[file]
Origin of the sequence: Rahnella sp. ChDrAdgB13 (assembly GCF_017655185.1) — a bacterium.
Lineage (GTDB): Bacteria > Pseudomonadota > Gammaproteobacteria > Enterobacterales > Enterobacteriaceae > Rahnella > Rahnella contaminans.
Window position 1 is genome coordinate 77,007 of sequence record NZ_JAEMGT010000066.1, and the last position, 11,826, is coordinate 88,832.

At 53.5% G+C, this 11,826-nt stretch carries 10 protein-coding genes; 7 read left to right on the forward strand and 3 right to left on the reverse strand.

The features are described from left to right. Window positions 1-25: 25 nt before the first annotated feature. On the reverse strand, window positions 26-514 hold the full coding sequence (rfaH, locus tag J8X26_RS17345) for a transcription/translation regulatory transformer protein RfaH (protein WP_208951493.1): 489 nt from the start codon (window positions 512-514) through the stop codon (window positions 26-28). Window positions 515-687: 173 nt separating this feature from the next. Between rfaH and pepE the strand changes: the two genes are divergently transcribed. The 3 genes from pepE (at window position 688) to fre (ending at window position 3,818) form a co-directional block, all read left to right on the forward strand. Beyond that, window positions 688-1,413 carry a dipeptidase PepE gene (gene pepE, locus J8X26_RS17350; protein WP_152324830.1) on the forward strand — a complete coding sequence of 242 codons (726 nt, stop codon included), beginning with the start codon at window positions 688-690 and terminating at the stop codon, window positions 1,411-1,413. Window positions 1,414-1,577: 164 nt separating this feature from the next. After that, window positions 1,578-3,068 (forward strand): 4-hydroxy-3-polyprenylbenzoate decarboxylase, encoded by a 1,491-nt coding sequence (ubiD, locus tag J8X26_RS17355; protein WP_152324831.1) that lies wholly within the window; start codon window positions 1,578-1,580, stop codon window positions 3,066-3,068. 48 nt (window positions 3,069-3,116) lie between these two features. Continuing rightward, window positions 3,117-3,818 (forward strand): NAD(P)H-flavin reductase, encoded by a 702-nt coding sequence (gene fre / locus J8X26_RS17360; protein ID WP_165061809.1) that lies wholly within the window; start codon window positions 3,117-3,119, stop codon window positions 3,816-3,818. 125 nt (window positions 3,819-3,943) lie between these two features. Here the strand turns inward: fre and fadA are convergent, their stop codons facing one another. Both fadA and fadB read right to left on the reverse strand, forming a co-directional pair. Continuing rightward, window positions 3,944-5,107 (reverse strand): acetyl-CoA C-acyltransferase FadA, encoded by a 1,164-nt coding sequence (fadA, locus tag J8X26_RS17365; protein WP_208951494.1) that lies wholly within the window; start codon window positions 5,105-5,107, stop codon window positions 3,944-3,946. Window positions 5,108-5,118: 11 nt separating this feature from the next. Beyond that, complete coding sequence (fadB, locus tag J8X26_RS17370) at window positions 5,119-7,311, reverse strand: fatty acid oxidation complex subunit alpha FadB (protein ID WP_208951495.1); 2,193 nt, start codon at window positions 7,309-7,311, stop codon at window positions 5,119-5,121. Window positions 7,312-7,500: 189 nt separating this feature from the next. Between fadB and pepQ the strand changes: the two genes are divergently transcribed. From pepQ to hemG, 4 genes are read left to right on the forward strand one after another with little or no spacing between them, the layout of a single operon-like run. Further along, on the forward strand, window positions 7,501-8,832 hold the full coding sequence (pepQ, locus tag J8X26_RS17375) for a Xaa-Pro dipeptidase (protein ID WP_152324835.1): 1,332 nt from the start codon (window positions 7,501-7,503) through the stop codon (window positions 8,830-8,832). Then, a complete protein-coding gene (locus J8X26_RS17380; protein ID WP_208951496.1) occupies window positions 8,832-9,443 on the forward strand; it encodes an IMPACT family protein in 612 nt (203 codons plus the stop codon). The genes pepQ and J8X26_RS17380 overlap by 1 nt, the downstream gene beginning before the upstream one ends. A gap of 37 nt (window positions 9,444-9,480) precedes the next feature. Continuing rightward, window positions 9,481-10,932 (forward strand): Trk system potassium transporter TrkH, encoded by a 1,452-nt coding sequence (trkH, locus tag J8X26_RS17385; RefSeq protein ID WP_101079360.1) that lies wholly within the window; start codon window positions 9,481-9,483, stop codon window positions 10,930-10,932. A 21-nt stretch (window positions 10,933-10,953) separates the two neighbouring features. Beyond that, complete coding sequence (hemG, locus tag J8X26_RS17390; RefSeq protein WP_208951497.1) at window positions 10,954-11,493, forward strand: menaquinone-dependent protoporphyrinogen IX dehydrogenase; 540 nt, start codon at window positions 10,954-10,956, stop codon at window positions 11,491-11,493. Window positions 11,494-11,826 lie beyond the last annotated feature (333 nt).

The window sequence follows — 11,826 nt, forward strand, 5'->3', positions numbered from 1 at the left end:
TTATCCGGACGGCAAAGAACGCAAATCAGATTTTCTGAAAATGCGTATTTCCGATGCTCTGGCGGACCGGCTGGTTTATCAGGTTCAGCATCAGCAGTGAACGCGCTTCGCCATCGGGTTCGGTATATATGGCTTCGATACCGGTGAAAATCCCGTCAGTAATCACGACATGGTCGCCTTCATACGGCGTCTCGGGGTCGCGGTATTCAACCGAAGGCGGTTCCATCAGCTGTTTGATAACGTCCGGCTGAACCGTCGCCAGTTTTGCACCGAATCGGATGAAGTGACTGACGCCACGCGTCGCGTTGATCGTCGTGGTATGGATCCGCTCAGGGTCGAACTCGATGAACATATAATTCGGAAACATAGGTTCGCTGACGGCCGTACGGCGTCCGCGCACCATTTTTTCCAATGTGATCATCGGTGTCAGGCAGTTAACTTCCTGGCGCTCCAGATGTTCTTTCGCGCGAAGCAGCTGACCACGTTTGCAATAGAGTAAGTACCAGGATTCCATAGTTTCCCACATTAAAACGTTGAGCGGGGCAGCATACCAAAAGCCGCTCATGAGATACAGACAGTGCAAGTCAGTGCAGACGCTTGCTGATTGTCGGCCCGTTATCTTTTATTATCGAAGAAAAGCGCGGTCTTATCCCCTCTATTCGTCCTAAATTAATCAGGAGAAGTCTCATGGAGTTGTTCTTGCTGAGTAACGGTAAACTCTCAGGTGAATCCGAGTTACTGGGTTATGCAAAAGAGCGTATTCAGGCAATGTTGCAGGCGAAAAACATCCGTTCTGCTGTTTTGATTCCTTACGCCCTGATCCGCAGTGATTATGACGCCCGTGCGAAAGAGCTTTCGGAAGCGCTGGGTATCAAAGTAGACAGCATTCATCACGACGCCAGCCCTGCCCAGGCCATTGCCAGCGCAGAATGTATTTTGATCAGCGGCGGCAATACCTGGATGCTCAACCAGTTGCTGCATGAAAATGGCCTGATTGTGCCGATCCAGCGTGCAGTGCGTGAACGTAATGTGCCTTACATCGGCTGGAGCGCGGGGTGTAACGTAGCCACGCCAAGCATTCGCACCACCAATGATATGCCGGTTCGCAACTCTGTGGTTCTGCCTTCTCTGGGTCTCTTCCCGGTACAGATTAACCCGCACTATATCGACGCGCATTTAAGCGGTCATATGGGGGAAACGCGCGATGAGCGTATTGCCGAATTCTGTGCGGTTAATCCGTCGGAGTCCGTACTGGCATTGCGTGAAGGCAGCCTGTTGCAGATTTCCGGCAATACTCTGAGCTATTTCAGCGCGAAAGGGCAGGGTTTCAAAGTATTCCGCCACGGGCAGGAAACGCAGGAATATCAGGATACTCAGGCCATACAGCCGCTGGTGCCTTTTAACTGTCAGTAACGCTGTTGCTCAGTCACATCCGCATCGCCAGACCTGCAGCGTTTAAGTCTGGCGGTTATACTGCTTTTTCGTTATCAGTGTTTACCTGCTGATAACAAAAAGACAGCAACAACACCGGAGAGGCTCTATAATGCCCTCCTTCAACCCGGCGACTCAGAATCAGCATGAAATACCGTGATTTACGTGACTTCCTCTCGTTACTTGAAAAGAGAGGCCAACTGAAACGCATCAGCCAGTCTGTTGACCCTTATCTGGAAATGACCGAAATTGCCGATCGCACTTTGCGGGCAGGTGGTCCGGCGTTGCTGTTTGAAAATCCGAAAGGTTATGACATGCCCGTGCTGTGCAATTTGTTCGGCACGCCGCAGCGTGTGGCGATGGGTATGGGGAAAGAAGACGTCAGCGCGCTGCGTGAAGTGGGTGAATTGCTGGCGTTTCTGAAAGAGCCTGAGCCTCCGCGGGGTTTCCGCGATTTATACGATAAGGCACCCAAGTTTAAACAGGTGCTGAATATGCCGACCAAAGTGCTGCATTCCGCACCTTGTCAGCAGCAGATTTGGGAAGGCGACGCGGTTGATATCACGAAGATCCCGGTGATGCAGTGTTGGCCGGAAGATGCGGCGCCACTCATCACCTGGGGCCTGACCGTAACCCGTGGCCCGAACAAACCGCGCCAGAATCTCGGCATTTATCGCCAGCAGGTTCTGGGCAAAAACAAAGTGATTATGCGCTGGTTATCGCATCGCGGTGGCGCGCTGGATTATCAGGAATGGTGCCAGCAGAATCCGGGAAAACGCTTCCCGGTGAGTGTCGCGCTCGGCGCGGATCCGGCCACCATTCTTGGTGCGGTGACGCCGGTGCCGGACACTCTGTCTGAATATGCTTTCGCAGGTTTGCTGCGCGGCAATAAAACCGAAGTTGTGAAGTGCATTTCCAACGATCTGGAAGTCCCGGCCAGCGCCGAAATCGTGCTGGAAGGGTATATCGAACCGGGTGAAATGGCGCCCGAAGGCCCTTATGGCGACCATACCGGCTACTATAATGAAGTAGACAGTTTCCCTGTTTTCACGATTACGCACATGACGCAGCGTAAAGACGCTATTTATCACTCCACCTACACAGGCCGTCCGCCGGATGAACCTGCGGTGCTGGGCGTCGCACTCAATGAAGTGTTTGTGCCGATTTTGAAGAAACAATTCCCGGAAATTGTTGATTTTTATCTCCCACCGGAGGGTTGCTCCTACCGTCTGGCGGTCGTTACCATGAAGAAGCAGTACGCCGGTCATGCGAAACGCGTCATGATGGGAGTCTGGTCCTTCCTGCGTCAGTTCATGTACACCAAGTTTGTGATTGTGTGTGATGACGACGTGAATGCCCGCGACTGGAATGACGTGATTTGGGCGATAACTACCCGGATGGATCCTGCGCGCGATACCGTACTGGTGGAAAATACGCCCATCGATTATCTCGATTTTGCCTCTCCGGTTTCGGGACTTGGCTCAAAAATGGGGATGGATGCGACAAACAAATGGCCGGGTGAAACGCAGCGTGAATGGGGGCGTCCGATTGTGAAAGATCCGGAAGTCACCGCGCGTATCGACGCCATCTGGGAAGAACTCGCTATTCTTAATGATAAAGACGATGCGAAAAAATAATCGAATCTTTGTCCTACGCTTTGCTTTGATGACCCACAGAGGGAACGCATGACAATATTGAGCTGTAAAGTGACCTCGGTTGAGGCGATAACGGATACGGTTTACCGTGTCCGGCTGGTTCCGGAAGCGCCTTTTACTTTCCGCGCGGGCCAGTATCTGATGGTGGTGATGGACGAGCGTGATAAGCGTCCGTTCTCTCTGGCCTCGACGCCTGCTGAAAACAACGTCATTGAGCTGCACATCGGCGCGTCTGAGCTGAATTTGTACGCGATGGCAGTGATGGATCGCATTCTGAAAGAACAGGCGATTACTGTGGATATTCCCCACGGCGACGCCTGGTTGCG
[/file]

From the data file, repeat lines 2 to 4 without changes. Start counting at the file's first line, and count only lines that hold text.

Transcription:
Lineage (GTDB): Bacteria > Pseudomonadota > Gammaproteobacteria > Enterobacterales > Enterobacteriaceae > Rahnella > Rahnella contaminans.
Window position 1 is genome coordinate 77,007 of sequence record NZ_JAEMGT010000066.1, and the last position, 11,826, is coordinate 88,832.

At 53.5% G+C, this 11,826-nt stretch carries 10 protein-coding genes; 7 read left to right on the forward strand and 3 right to left on the reverse strand.